SECNAV Retiree Council Update 06 ► Response to 2015 Report The Secretary of the Navy’s (SECNAV) Retiree Council (SNRC) met at the Washington Navy Yard in August 2015. The council meets annually in accordance with SECNAV Instruction 5420.1691, and is made up of both Navy and Marine Corps retired volunteers. The council debates areas of retiree concerns and makes recommendations to the Secretary of the Navy. After the council issues its recommendations, they are reviewed by the Secretary, who then issues a response. Among the highlights are:
In a repeat issue from 2014, the council made recommendations to address the shortage of mental healthcare providers, to include increased funding, recruiting providers and providing educational, administrative and financial support to decrease barriers to Tricare participation.
The Secretary’s response concurred with the Navy that during FY-15, Tricare added 14,022 behavioral health providers to its network, including six overseas. Currently, military retirees with a combined Veterans Affairs (VA) disability rating of at least 50 percent and with at least 20 years service receive both a full military retired pension and full VA disability compensation benefits.
The council recommended Navy support of initiatives referred to Congress to pass legislation amending Title 10 of the U.S. Code to expand the Concurrent Retirement and Disability Payment entitlement to all military retirees, regardless of VA disability rating. The Secretary, while not opposed, pointed out such an expansion would cost approximately $35 billion over 10 years, and such a proposal could not be made without an equivalent budgetary offset.
In dealing with survivor’s benefits, the council recommended that the Survivor Benefit Plan (SBP) should not be offset by the Dependency and Indemnity Compensation (DIC). Survivors eligible for both SBP and DIC must forfeit one dollar of SBP annuity for every dollar of DIC received from the VA. The Secretary responded that elimination of the offset would create inequity compared to beneficiaries who are not eligible for both by creating a group of survivors receiving two government subsidized survivor annuities.
The council revisited extending presumption of Agent Orange exposure by “blue-water” Sailors. The council recommended the Secretary endorse the presumed exposure and support legislative change. If pending legislation (H.R. 969 and S.B. 681) fails or is delayed, the council intends to resubmit the issue. The response stated both bills remain in subcommittee, and that the Secretary will continue to monitor this legislation and update the council.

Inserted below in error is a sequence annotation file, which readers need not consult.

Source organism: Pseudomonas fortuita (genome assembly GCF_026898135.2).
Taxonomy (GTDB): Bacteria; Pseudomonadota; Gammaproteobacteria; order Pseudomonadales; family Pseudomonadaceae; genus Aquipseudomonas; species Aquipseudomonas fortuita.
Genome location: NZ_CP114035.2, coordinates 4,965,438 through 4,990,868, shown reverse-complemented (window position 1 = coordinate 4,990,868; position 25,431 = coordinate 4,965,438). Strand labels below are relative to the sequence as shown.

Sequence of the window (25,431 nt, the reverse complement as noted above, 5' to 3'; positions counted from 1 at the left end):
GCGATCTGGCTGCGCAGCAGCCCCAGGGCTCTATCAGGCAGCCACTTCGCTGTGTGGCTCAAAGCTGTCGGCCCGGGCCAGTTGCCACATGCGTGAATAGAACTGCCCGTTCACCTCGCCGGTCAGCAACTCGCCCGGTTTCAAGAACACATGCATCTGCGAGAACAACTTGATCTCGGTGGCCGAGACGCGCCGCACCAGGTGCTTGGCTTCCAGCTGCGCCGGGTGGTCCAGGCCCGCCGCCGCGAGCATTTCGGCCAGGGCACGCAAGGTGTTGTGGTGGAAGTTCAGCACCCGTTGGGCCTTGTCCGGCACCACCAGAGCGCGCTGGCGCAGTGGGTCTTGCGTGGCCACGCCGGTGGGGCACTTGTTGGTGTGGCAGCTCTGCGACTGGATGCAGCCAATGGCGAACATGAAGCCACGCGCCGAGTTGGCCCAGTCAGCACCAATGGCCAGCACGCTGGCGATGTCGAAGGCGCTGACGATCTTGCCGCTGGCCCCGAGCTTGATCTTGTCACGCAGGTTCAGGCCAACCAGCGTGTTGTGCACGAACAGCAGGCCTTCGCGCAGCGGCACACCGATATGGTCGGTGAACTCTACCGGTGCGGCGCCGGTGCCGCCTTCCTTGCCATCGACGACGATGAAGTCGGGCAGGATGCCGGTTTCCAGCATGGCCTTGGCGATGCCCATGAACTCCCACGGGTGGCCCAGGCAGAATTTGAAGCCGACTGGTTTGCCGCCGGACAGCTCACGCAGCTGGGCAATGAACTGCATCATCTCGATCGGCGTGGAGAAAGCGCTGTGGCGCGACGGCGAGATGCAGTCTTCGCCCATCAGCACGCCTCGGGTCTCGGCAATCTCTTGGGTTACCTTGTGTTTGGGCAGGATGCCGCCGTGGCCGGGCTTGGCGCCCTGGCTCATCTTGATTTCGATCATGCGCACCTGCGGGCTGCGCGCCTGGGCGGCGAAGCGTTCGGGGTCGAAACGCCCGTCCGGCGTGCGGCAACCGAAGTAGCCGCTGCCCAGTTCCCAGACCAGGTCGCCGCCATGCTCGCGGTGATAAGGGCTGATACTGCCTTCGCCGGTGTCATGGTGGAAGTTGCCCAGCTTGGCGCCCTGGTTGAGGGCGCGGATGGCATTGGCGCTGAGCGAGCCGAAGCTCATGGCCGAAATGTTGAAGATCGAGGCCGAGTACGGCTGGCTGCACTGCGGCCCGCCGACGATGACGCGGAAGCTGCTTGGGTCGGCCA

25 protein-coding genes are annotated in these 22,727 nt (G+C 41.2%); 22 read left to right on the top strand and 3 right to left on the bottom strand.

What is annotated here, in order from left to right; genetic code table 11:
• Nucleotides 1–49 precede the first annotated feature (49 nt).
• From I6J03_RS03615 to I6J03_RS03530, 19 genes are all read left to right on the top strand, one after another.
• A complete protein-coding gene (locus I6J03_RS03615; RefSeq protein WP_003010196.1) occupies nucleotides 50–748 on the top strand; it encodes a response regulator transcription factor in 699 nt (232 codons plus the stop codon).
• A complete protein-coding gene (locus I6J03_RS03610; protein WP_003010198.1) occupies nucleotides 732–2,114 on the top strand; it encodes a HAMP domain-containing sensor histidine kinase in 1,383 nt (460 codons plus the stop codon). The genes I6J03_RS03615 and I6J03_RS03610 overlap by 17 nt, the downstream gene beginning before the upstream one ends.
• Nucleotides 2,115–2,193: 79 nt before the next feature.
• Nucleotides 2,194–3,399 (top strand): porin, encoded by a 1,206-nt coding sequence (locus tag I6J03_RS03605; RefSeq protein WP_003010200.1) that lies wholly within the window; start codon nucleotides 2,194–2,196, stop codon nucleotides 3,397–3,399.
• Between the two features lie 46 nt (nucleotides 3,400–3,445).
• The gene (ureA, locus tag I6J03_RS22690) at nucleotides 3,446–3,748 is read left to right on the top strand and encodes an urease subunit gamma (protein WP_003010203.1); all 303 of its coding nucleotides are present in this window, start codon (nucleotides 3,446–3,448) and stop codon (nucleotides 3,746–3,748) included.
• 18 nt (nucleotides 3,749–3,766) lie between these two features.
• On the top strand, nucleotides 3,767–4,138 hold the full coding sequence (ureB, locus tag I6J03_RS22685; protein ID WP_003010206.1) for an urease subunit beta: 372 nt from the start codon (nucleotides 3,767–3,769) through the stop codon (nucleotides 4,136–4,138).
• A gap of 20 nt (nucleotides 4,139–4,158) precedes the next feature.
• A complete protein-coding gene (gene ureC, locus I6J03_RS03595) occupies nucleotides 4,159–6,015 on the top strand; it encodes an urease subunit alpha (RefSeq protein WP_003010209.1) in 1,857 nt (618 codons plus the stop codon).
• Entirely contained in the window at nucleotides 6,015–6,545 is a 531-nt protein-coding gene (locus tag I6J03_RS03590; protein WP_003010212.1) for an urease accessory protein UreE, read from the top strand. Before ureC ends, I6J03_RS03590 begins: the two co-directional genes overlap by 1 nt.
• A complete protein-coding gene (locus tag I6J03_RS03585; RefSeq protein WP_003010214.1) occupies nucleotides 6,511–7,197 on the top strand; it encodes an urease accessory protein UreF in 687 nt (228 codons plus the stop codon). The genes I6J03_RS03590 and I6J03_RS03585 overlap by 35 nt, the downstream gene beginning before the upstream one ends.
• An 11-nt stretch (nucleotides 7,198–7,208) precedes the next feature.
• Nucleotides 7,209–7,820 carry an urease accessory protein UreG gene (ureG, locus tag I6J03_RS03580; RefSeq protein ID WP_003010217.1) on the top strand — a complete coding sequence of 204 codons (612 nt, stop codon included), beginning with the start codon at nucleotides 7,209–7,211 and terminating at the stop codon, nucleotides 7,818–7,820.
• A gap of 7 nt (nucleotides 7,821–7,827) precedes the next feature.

The council also made recommendations for expansion of Tricare overseas, urging SECNAV to take action to encourage Tricare efforts to increase the number of providers overseas, especially in areas around former U.S. military concentration areas. The Secretary’s response was that Tricare representatives indicated regional contractors use proprietary models to determine numbers of required providers. The representatives disagreed with a Navy assessment that the models do not take retirees into account. The Secretary indicated he will continue working with Tricare to determine if this issue needs further resolution.
Other issue recommendations receiving responses covered issues such as the medical evaluation process for those on the Temporary Disabled Retired List, transitional housing for single parent veterans with children, Space Available transportation, VA claims for radiation exposure, and TRICARE eye coverage and program enrollment fees. G0 to http://www.public.navy.mil/bupersnpc/reference/publications/shiftcolors/Documents/Response.pdf to read the full report. [Source: Shift Colors | Spring-Summer 2017 ++]
Navy Retiree Seminar/Appreciation Days ► 2017 Schedule
Retiree Appreciation Day Naval Base Kitsap/ Naval Station Bremerton Saturday, July 8, 9 a.m.-noon Jackson Park Community Center, 90 Olding Road Bremerton, Wash. POC: (360) 396-1768 Email: firstname.lastname@example.org
Retiree Appreciation Day Naval Support Activity Mid-South Millington, Tenn. Saturday, Sept. 9, 8 a.m.-2 p.m. NSA Mid-South Conference Center Email: email@example.com
Retired Appreciation Day Naval Air Station, Lemoore, Calif. Saturday, Sept. 23, 9 a.m. Station Theater, 824 Hancock Circle Email: firstname.lastname@example.org
Retiree Appreciation Day Air National Guard Base Selfridge, Mich. Saturday, Sept. 23, 8 a.m. Dining Facility, Bldg. 164, 43156 Wagner Street Email: email@example.com
Joint Retiree Appreciation Day Navy Operational Center Minneapolis, Minn. Saturday, Sept. 30, 7:30 a.m. Mystic Lake Main Ballroom Email: firstname.lastname@example.org
Retire Appreciation Day Sub Base New London, Conn. Saturday, Oct. 14, 9 a.m. Dealy Center (Base Auditorium) Email: email@example.com
Retiree Seminar Naval Air Station Pensacola, Fla. Saturday, Oct. 21, 7:30 a.m. Mustin Beach Club POC: (850) 452-5618 Retiree Seminar Naval Base San Diego, Calif. Saturday, Oct. 29, 8 a.m. Anchors Catering Conference Center RSVP: (858) 277-4259
Retiree Appreciation Day Navy Operations Support Center Phoenix, Ariz. Saturday, Oct. 29, 8 a.m. Luke Air Force Base (NOSC) POC: Bill Best, (623) 856-3923/6827 Email: firstname.lastname@example.org
Retiree Appreciation Day Joint Base Pearl Harbor-Hickam Saturday, Nov. 4 7:30 a.m.-noon Hickam Officers’ Club POC: Phone: (808) 474-0032 Email: email@example.com
[Source: Shift Colors | Spring-Summer 2017 ++]